Where do these volumes lead us in this time of vexation and distress? These books help us see the complexities involved in faithful Christian discipleship in the political realm. They show us that we need to proceed with enthusiasm tempered by humility, aware that we peer through a glass darkly as we sort through perennial and contemporary challenges of politics. At least in the United States, avoidance, apathy and cynicism should not be on the table. A willingness to learn from the broad tradition and from the highs and lows of Christian history can help us think, speak and act in ways that honor God and genuinely seek the common good. As a perusal of the approach of CPJ will reveal, political discipleship can be pursued while taking seriously the perpetual challenges to equipping citizens to have deep convictions – while seeking the formation of public that respects a plurality of political worldviews. The books in this review help us to see that diversity within and beyond the Christian tradition. Each volume can help equip us to be disciples whose proclamation and practice reflects an appreciation of the opportunities of political engagement, while maintaining an ultimate hope in God rather than politics itself. Worshipping God above all, with politics as one dimension of our faithful practice, remains an opportunity and aspiration for us.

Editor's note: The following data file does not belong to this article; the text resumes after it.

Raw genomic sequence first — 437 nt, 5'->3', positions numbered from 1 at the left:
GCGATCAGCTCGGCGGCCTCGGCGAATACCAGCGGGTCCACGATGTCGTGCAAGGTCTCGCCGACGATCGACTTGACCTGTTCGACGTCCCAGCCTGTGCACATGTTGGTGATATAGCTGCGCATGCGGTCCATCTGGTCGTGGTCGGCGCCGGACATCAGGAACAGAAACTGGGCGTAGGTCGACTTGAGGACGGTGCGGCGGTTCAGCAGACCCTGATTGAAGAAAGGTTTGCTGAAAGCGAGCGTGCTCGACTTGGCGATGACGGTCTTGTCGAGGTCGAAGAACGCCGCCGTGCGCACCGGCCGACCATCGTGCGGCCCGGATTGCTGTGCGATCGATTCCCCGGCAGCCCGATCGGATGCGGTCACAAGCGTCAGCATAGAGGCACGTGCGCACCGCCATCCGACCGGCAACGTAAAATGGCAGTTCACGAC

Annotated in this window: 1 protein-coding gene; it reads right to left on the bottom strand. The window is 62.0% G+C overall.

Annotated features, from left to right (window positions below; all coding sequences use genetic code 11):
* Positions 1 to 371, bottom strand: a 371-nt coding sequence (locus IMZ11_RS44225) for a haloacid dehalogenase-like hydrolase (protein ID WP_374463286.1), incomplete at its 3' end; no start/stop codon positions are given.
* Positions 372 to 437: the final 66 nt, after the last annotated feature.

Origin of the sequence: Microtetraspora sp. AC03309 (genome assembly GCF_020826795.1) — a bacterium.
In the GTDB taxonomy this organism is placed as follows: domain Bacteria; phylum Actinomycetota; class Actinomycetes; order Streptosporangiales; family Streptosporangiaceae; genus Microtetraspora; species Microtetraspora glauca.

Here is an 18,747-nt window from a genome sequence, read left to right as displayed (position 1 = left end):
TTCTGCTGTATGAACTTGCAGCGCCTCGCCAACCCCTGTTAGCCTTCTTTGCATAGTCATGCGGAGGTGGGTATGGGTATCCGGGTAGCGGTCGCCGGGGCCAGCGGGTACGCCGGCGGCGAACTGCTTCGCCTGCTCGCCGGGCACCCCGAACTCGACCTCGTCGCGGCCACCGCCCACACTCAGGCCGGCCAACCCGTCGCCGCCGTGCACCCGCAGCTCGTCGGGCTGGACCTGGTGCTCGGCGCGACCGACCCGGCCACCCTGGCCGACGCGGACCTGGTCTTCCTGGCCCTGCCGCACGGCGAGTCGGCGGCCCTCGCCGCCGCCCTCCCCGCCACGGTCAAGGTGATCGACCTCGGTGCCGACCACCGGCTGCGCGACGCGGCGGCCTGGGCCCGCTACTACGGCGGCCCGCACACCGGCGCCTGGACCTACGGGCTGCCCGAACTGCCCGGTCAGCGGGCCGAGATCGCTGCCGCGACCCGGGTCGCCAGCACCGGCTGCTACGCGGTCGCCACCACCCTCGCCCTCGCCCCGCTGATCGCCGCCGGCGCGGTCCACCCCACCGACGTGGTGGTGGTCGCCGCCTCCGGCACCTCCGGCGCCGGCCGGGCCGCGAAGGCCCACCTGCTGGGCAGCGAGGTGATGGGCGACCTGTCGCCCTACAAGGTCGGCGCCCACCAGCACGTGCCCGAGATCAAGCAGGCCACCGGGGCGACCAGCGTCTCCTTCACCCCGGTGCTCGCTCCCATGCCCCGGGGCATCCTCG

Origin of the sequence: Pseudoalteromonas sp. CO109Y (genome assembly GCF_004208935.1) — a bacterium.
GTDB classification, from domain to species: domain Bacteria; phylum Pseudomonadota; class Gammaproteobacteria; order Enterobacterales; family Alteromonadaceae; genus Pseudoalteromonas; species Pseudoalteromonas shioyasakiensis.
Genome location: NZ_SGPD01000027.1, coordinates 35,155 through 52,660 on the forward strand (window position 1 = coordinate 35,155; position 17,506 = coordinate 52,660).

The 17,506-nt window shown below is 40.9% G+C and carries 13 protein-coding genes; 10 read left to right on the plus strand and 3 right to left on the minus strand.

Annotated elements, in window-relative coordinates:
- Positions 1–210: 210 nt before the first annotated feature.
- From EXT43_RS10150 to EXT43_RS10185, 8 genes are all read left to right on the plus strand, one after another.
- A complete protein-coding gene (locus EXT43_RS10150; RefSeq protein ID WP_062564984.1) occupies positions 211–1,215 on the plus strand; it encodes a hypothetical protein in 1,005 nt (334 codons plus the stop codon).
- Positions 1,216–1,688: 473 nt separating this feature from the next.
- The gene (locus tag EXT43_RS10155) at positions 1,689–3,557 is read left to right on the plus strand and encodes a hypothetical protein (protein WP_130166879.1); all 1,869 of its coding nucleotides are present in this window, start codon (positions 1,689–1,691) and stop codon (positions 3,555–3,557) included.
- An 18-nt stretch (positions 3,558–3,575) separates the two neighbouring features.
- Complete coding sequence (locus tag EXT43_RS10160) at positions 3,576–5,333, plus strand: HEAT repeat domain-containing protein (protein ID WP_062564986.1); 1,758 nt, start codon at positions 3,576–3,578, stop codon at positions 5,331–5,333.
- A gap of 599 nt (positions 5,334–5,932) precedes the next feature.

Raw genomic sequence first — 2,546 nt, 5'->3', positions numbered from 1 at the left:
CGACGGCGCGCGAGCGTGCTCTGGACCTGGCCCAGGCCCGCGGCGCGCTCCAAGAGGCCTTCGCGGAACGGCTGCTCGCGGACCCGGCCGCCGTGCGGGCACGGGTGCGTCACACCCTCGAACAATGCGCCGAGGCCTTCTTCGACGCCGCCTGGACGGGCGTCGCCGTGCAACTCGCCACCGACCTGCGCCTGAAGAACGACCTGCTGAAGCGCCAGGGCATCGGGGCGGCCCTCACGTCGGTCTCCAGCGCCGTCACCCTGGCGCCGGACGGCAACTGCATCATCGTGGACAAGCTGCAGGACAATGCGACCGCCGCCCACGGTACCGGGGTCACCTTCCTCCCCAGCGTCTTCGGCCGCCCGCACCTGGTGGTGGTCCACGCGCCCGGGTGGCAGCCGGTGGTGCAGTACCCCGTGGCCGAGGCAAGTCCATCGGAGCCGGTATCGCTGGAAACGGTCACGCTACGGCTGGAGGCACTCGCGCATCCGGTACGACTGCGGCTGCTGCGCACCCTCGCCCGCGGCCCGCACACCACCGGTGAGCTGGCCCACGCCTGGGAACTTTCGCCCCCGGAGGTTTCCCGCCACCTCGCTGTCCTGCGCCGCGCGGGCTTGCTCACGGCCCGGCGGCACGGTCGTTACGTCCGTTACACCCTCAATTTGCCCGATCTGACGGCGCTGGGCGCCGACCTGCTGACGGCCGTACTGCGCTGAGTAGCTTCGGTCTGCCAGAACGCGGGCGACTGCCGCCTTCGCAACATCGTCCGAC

To respond to the author of this article please email PJR@cpjustice.org. The articles in the Public Justice Review do not represent a consensus of positions on questions of public policy. We do not expect our readers will agree with all the arguments they find here, but we believe that within the broad tradition of what we call public justice we can do more by providing a forum for the debate and exchange of Christians, within those bounds, to work out public policy faithful to God and in service of our neighbors. We do not necessarily share the views expressed, but we do accept responsibility for giving them a chance to appear.